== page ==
1. Catch Some Zzz's—the Right Way

Turkish researchers found that people who tend to sleep on their right side have mellower dreams, with themes of relief, joy, peace and love. They also report feeling better rested and less dysfunctional during waking hours.

2. Don't Dream in Half-Light

Four weeks of sleeping in a 5-lux glow—the equivalent of nightlights, streetlights, a TV or computer screen—suppressed levels of the feel-good hormone melatonin and shrank parts of the hippocampus, leading to moodiness and despondency. (Note: Depressive symptoms vanished after two weeks of pitch-dark slumber.)

3. Rethink Your Shower

Researchers theorize that ending your shower with a decrease in water temperature (to about 68°F), and staying under the spray for two to three minutes, may trigger neurotransmitters in the brain that produce a sense of well-being.

4. Have a Little Tulip with Your Coffee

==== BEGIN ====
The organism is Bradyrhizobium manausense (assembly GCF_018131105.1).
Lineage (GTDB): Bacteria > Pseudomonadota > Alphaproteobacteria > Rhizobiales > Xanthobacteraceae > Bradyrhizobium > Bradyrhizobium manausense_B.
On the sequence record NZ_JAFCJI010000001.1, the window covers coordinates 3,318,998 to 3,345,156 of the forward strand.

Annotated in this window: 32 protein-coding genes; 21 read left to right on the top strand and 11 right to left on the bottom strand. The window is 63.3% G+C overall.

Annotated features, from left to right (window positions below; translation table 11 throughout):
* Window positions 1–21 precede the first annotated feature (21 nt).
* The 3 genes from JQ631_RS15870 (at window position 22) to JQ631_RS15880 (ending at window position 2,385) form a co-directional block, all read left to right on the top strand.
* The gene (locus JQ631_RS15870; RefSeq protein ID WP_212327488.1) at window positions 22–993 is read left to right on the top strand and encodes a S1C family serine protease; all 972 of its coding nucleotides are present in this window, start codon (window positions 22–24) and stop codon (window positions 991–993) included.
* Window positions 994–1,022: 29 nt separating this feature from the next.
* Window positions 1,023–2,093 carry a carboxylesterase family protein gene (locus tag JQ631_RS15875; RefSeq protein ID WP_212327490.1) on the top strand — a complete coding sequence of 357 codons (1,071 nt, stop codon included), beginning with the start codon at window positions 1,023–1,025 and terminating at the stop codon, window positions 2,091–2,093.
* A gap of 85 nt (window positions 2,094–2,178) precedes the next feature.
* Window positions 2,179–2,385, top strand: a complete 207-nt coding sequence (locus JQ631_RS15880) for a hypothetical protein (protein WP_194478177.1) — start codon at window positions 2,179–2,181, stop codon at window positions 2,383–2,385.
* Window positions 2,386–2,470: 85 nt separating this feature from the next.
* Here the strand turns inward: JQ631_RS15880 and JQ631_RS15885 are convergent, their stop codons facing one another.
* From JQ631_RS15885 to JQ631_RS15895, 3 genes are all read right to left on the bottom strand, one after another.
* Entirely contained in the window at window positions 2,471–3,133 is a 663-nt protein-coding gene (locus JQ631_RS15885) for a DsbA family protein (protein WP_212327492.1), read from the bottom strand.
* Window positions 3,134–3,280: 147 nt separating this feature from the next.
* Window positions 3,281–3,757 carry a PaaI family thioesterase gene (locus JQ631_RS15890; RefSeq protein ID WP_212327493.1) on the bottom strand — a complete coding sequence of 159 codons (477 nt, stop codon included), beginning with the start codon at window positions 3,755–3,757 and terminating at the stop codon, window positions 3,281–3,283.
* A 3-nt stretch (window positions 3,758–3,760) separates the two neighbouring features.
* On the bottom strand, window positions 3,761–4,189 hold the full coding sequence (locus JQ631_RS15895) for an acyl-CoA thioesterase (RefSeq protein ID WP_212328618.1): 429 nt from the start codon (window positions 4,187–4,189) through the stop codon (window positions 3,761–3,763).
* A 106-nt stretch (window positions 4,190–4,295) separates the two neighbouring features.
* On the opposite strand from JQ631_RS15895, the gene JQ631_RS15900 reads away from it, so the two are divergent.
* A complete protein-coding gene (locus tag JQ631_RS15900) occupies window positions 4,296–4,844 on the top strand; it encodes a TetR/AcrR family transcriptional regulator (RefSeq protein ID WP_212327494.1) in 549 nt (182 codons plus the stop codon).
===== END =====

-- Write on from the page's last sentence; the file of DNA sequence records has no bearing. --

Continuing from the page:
In a study led by Harvard Medical School psychologist Nancy Etcoff, PhD, women who saw flowers when they woke up reported feeling happier (and less anxious) at home, as well as more energetic at work.

5. Soak Up Antidepressant Rays

Step outside for a half hour, or so, if you can. The morning light—especially from 6 a.m. to 9 a.m.—may be more effective in curing the winter blues than late-afternoon or evening light.

6. ...Just Don't Forget One Thing

On the sunniest days, we squint; and squinting can make us angry, explains Daniele Marzoli, PhD, a psychologist at Italy's University of Chieti-Pescara. Since mood and facial muscles are linked, your face signals to your brain that you're irritated (even if you weren't...initially). To make matters worse, the tetchiness flares up almost instantly, explains Dr. Marzoli. Luckily, this one has a simple, fast-acting and potentially elegant remedy: sunglasses.


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